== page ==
In the patient's medical history we found erythrocytosis but premorbid history is not well known because he was treated abroad and diagnosed with secondary erythrocytosis due to increased affinity of hemoglobin to oxygen.

Haematologist was consulted and erythrocytapheresis was performed. He was dismissed from hospital without neurological deficit with recommended antiaggregant therapy with ASK 100mg/day. After dismission he continued with haematologic workup: PET /CT was performed that showed pathological metabolism of F-18 dopa on his neck on both sides and in the abdomen at the aorta bifurcation. Additional diagnostic workup didn̒t find abnormal hormonal activity (cortisol 458nmol/L, chromogranin A 84,0ug/L, eritropoerin 154mlU/L, 5-hydroxyindolacetic acid 20nmol/dU, metanephrine1.2umol/dU, normetanephrine 1.7 umol/dU, vanillylmandelic acid 12umol/dU, hemoglobin variant analysis 22umol/dU. Other laboratory findings were: E 9,66x10 (12), Hb146g/L, Htc 0,573L/L, MCV 57,9fL, MCH 15,1g/L, Tr 246x10 (9), RTC26/1000, JAK 2V617F was negative.

After that, the suspicion of von Hippel-Lindau syndrome was established. He continued with neck imaging follow-up without progression.

Molecular – genetic testing and sequencing confirmed homozygotic mutation for VHL c.571 C>G (Croatian form of mutation).4

In the meantime, he continued with erythrocytapheresis and went to hematologist abroad for a consultation about paraganglioma on the neck. At the beginning of 2019, the extirpation of paraganglioma of the right side of his neck was performed and for now, he is in regular hematological controls.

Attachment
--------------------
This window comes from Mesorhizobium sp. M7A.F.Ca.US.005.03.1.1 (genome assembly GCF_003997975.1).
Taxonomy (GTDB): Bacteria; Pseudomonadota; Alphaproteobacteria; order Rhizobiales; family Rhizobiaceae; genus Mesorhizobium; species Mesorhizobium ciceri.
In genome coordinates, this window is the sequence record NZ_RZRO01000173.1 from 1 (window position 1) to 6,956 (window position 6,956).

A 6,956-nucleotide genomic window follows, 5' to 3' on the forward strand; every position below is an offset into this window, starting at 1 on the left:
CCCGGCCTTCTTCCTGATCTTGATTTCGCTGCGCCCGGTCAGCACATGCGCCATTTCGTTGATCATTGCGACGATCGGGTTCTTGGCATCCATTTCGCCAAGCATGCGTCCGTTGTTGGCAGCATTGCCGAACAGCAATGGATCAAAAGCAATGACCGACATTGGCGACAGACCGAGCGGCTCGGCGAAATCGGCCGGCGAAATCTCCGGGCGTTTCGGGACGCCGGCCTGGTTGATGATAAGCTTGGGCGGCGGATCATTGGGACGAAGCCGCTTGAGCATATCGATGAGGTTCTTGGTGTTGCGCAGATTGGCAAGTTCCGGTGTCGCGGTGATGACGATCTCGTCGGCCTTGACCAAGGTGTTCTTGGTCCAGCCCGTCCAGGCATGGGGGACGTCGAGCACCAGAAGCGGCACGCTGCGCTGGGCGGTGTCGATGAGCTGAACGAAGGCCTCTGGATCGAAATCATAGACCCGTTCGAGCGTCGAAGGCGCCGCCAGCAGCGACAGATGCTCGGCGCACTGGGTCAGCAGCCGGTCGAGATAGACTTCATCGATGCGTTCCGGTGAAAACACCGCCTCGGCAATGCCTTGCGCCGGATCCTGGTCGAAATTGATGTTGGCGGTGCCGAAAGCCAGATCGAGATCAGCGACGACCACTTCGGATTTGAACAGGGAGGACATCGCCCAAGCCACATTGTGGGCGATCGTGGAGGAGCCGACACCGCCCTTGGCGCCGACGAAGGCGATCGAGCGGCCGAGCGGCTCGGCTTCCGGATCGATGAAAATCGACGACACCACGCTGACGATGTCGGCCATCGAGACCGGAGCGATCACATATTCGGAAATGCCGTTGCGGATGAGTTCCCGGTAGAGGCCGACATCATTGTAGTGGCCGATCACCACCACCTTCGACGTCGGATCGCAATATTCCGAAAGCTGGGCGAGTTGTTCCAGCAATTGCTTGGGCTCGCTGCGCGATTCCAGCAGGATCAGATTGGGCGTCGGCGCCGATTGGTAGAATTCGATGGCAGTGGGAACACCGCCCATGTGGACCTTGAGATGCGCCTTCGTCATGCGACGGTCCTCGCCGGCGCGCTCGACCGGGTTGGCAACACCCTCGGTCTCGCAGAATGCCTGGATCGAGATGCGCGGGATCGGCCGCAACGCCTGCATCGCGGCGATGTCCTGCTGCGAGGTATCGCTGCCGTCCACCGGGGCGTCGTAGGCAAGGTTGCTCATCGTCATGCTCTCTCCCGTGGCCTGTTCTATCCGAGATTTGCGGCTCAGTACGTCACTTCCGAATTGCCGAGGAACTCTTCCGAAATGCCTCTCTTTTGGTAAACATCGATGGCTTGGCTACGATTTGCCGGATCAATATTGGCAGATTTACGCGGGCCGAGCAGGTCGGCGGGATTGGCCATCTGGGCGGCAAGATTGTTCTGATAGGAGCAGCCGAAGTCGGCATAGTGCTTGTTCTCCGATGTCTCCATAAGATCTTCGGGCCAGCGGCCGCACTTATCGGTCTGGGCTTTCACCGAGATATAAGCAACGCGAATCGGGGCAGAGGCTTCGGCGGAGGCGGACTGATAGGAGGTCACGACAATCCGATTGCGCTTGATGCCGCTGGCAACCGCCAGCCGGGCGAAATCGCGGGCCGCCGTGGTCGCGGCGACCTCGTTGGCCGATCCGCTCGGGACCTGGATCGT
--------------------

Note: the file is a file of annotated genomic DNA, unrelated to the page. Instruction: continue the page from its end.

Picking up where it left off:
Discussion

Erythrocytosis (and other polycythemia disorders) are well-known risk factors for developing ischemic stroke (not just cerebral). And because of that majority of patients underwent venepunctions (depend on laboratory results) and they all use antiaggregants in their therapy. But sometimes we have to investigate more thural especially when we have very young patients and from geographic area known for specific genetic mutations5 and genetic mutations in general because of their risk not only for erythrocytosis and it̒s consequences but because increased risk of developing tumors,1 when time is on essence in treating these patients.

After accidentally found paraganglioma on carotid ultrasound we extended our workup and after many years established concrete diagnose.

Mutation phenotype is necessary for establishing disease risk because some paragangliomas may be malignant.2 In the majority of cases paraganglioma of the neck are usually benign, non-hormonal secreting tumours, traditionally treated by excision.6

Our report emphasizes the importance of genetic testing in young patients with erythrocytosis/polycytosis and not just simply qualify condition as secondary because early diagnosis can prevent unwanted complications and detect eventual tumors on time.

Informed consent

Written informed consent was obtained from the patient for publication of this case report.

Conflicts of interest

The author declares that there is no conflict of interest.

Acknowledgments

None.

Funding

None.

References

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©2021 Blazina. This is an open access article distributed under the terms of the, which permits unrestricted use, distribution, and build upon your work non-commercially.